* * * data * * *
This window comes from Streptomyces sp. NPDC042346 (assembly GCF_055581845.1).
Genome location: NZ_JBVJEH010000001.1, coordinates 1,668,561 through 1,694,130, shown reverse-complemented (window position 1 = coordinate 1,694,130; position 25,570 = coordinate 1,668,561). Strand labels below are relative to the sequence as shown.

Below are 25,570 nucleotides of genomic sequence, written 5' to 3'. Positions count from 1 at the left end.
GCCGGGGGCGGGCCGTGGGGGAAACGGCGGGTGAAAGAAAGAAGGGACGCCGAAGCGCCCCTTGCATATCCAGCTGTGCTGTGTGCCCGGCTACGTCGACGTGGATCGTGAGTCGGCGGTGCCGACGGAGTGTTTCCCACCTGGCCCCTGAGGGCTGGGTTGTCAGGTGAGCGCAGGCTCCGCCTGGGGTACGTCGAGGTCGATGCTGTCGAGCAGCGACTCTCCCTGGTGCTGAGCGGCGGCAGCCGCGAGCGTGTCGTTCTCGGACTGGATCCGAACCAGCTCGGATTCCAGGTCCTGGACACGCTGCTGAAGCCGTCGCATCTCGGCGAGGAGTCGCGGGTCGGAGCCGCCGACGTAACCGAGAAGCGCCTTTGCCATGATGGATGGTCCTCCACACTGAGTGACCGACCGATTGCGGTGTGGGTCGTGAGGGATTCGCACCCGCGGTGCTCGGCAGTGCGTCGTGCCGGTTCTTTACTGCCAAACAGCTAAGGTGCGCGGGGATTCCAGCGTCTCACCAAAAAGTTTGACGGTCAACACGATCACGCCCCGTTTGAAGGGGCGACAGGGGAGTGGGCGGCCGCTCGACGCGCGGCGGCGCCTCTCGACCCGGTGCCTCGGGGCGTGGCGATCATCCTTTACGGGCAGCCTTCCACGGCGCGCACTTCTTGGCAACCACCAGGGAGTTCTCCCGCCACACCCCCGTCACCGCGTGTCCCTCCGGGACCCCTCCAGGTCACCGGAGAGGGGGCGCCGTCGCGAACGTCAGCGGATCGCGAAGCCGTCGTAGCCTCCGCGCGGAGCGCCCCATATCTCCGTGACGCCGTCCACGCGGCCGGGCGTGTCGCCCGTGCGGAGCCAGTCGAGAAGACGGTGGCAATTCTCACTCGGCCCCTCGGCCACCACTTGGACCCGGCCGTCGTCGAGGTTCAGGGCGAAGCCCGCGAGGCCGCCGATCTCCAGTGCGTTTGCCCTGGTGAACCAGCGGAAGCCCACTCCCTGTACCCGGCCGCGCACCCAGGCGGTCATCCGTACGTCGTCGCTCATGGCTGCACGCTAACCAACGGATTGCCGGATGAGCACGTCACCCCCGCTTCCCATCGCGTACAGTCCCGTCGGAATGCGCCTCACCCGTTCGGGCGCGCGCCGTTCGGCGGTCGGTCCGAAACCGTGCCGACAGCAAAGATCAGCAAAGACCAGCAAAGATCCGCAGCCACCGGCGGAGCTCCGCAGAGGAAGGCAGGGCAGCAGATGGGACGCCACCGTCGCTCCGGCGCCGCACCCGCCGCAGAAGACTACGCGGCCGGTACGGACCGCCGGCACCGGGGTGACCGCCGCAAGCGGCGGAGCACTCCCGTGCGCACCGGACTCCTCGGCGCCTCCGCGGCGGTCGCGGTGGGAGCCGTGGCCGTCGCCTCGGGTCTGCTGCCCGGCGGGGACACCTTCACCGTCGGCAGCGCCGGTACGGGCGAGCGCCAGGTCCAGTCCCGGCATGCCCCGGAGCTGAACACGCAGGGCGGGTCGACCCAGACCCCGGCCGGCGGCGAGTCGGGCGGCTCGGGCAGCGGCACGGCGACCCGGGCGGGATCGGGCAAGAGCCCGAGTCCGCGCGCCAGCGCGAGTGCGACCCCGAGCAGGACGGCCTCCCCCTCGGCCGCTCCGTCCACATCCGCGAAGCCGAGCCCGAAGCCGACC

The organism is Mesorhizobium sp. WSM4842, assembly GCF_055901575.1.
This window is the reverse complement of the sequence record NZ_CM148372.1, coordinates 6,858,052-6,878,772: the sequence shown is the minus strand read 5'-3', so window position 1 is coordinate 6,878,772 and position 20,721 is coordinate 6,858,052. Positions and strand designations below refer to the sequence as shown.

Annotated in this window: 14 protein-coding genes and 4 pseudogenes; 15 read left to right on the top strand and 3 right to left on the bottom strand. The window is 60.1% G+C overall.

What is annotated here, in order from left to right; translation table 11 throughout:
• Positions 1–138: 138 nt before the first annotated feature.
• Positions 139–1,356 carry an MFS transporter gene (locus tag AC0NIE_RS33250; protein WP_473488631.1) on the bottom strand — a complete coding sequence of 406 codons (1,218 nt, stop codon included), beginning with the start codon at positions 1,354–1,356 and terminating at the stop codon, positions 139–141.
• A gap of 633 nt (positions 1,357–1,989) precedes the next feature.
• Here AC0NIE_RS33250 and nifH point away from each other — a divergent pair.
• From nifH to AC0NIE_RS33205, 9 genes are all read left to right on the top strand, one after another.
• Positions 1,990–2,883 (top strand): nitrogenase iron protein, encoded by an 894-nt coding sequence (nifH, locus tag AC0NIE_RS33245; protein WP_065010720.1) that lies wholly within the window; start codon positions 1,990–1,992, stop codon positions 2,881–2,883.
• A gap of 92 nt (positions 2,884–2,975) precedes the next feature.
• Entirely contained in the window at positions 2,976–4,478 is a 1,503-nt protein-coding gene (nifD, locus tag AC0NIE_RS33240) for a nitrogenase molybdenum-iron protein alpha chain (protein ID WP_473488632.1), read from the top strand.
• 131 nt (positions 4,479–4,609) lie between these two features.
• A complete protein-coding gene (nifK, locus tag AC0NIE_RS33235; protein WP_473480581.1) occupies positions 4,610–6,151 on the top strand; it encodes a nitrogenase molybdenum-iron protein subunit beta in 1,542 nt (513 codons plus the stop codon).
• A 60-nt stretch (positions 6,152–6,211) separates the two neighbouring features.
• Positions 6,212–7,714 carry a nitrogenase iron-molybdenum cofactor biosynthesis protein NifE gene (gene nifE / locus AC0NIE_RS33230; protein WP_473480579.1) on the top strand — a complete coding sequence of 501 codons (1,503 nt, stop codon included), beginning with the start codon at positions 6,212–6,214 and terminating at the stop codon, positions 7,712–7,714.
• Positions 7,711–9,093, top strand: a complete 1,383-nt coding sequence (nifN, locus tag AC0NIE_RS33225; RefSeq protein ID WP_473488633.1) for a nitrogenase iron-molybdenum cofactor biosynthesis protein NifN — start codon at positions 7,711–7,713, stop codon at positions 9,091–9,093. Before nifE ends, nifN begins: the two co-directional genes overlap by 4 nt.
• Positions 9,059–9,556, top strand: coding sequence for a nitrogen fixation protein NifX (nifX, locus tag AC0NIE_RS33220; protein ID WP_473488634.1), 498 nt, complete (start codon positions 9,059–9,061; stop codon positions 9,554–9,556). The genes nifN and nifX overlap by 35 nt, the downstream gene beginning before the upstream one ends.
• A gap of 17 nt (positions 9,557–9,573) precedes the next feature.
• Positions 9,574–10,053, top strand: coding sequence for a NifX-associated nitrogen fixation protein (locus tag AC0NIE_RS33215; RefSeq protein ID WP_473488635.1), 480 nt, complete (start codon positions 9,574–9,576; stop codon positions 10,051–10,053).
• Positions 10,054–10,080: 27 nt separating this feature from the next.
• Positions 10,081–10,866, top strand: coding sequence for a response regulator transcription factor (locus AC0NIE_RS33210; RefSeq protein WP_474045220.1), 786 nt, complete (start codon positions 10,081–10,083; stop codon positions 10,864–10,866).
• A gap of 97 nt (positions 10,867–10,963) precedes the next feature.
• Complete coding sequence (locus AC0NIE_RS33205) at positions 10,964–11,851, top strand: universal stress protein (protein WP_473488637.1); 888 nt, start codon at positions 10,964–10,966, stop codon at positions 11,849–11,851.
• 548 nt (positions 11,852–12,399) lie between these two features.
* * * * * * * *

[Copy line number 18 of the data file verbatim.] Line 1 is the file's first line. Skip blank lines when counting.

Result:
• A complete protein-coding gene (nifK, locus tag AC0NIE_RS33235; protein WP_473480581.1) occupies positions 4,610–6,151 on the top strand; it encodes a nitrogenase molybdenum-iron protein subunit beta in 1,542 nt (513 codons plus the stop codon).